Top Three Takeaways from the 2017 Gartner Symposium
Every year, The Gartner Symposium / ITExpo is a source of inspiration for the entire IT industry. The event, which Gartner describes as “The World’s Most Important Gathering of CIOs and Senior IT Executives,” is a great opportunity for leading IT vendors and their customers to discuss the future of IT and how it will affect the future of the whole world.
The Symposium takes place in sunny Barcelona, where I had the pleasure of spending four days gaining a wide variety of insights into where the IT industry stands today and where it is headed tomorrow.
In particular, there were three hot topics that I thought were the most important for those of us in the IT industry – and for society as a whole. Here they are:
First, Artificial Intelligence is going to be everywhere.
In fact, AI technology is already proliferating. For example, online chatbots are becoming more commonplace.
And did you know that Alexa, the artificially intelligent personal assistant from Amazon, was last year’s top-selling Christmas item?
Soon you’ll be able to talk to these types of technological assistants – which also include Siri and Cortana from Apple and Microsoft – at home, at shops and service providers, and even at work. That means the devices are going to be a key channel to customers.
It’s worth mentioning that it may not be Artificial Intelligence, per se, powering your interactions with future technologies. More advanced traditional algorithms will also play an important role.
Second, strong IT security will be more important – and more challenging to provide – than ever.
The risks posed to data, systems, and people are increasing exponentially in line with the surge in the amount of data and the complexity of the information ecosystem.
As one example, analysts forecast a dramatic drop in the price of Internet of Things (IoT) chips. Cheaper chips will lead to a correspondingly dramatic increase in the number of IoT applications in everyday products.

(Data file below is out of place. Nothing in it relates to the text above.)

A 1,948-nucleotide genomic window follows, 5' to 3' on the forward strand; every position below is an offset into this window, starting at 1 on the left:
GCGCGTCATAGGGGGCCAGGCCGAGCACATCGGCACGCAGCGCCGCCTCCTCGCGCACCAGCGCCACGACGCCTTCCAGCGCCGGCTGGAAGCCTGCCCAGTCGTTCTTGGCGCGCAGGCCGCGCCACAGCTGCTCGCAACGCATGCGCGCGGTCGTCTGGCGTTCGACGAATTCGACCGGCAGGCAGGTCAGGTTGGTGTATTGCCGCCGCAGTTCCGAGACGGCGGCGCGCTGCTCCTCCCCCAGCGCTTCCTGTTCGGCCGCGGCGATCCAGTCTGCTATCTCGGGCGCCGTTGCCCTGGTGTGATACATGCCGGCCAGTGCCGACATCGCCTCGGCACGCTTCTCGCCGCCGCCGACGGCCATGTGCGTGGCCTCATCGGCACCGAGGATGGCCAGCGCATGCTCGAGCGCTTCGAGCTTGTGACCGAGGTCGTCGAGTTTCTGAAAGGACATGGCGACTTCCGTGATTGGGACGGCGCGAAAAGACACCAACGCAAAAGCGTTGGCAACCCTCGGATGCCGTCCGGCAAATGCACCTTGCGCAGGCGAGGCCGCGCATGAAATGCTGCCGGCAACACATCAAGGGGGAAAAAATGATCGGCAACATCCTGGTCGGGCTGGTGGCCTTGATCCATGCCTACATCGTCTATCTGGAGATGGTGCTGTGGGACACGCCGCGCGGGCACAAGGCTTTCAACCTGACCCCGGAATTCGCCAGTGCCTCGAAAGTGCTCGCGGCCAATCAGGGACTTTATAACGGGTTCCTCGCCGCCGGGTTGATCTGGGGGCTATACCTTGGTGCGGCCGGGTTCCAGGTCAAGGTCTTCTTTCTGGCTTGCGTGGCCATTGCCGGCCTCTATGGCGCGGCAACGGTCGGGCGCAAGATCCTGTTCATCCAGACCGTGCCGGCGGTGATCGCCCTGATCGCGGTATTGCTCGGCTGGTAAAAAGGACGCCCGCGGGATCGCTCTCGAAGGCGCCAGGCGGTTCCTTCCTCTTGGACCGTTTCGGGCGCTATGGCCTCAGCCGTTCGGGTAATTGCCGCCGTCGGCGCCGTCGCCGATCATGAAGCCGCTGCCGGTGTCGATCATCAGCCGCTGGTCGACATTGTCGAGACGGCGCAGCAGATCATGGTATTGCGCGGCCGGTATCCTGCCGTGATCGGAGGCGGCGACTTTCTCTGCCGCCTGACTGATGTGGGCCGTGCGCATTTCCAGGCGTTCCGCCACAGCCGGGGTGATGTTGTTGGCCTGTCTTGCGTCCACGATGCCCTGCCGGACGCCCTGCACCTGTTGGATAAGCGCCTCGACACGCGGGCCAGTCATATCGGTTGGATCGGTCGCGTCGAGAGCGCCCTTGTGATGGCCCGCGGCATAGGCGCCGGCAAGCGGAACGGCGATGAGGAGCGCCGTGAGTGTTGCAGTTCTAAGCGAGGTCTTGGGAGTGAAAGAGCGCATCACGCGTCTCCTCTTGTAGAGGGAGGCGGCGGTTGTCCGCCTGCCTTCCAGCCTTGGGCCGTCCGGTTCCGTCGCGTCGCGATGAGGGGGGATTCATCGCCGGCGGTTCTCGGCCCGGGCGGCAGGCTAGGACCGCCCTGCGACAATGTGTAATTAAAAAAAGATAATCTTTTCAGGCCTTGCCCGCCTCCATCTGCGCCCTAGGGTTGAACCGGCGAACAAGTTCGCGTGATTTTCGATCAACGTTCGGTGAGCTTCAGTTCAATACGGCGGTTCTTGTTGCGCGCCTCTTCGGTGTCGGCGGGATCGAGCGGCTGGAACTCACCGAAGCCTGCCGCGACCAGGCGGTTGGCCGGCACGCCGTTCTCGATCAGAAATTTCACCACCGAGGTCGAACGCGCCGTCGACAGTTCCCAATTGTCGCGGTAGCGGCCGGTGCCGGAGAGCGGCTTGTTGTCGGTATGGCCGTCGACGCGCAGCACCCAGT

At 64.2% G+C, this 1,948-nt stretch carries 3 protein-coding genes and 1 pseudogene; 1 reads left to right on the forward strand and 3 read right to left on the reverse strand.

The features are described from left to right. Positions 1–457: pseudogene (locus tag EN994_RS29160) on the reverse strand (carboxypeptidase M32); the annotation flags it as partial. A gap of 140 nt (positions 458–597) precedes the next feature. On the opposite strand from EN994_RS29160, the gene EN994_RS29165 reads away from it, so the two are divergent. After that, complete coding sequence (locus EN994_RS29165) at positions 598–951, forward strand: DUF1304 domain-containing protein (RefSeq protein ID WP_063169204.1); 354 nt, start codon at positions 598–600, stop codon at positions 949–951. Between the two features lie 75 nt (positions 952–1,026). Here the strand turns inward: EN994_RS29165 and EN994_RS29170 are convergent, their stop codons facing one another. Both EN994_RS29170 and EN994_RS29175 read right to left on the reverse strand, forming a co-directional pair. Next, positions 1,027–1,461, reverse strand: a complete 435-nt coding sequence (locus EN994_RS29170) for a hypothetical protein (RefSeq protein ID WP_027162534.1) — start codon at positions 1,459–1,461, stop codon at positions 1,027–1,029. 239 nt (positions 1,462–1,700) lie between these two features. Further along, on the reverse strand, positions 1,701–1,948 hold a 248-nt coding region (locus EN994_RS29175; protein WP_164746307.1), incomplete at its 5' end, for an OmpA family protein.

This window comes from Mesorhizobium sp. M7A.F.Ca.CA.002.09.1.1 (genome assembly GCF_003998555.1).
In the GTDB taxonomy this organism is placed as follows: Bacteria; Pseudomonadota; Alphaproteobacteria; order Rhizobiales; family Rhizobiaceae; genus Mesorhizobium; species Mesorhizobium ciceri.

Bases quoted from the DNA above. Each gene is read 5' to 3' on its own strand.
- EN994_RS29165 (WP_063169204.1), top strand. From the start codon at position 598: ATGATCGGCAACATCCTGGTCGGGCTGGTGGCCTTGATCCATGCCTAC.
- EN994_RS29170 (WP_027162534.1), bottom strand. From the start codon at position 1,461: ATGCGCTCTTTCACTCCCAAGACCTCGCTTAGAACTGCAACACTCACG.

All those chips will need to be secured, but today’s cryptographic algorithms may not be up to the challenge. Quantum computers, which will be widely available in 7-10 years, will most likely be able to crack them.
Because of issues like this one, Gartner predicts that the majority of IT budgets will go towards remediating – rather than protecting against – security incidents.
Third, blockchain technology will have practical, mainstream applications.
Blockchain hype is currently at its maximum, and reality will soon settle in.
One way the technology is likely to catch on is as a secure platform to conduct business transactions. It would therefore challenge traditional financial and regulatory institutions and seek to replace them with what is essentially algorithm-provided trust.
The search for workable blockchain use cases continues, however, and it will take several more years for the technology to mature and become replicable.
Predicting exactly how these three trends will play out is impossible, of course. That being said, Gartner has some of the most skilled analysts in the industry, and this event drew some of the biggest players in IT. When things are discussed at this Symposium, people pay attention!